Here I am, straight out of university, being interviewed by all these senior engineers.
I'm cool, more or less. It all goes well (I think) until they offer me a cup of tea. Which I hardly ever drink but one doesn't say no. So the secretary brings in the teapot, sugar bowl, milk jug, cups and saucers. When I pour my own cup and add the milk, all goes well, until I take some sugar from the bowl - and my hand is shaking so much that I leave a neat trail of sugar all the way across the Chief Scientist's desk.
Oops. But I got the job anyway.
I had sent in a CV describing my degree and my hobbies and so on. What had grabbed their attention was that I spent much of my spare time listening to short-wave radio - the BBC, Voice of America, and so on. That turned out to be just what they were interested in, because they'd been promised a short-wave monitoring contract by Radio Australia. They showed me a report they'd written - which said on one page that there was really unusual radio propagation because ABC Brisbane on 9660 kHz was really strong when they checked it at 6:28pm but had completely disappeared when they checked it again later. Oh, I said, that would be because the transimitter is switched off at 6:30pm to switch from its daytime frequency to its night-time frequency.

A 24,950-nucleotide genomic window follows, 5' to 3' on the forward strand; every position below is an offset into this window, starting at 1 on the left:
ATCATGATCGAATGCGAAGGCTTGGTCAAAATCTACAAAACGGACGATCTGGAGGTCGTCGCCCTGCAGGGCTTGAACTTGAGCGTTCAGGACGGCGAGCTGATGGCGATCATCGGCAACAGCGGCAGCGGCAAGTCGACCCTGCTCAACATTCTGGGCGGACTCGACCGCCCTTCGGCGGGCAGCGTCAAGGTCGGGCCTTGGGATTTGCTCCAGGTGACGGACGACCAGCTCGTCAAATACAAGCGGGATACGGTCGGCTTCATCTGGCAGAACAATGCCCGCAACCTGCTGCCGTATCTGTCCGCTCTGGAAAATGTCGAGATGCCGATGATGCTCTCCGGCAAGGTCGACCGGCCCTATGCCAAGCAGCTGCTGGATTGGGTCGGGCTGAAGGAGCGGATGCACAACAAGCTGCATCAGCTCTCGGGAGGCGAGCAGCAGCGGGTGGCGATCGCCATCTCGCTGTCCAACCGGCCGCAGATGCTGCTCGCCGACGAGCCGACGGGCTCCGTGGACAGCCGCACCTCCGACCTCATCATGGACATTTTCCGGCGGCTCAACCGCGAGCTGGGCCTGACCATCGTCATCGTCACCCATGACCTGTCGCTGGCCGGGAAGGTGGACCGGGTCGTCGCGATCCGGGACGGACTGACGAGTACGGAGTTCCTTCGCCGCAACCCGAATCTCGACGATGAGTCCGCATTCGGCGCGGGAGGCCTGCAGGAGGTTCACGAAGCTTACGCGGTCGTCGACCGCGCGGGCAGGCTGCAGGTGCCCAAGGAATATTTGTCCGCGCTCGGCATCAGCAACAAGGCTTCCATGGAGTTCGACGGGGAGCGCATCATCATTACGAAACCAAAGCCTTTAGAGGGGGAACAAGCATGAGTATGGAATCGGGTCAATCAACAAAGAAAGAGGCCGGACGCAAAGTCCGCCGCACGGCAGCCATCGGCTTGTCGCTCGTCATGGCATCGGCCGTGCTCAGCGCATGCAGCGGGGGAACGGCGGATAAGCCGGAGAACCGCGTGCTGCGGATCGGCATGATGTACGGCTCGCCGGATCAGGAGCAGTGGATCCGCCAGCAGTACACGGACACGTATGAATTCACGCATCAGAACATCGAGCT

So amid the resulting embarrassment from all the senior engineers who hadn't thought of actually checking the schedule, they decided that they needed to hire someone like me who had enough understanding of what to look for. Particularly because Radio Australia had told them that the contract was so urgent, and so guaranteed to go ahead, that they wouldn't have time to hire anyone new when they got the contract.
So I was in that same job (apart from many internal transfers and company takeovers along the way) for close to 40 years, and we're still waiting for that Radio Australia contract. Must be a lesson to be learned there somewhere, but I'm not complaining (although the accountants probably did), I got the job.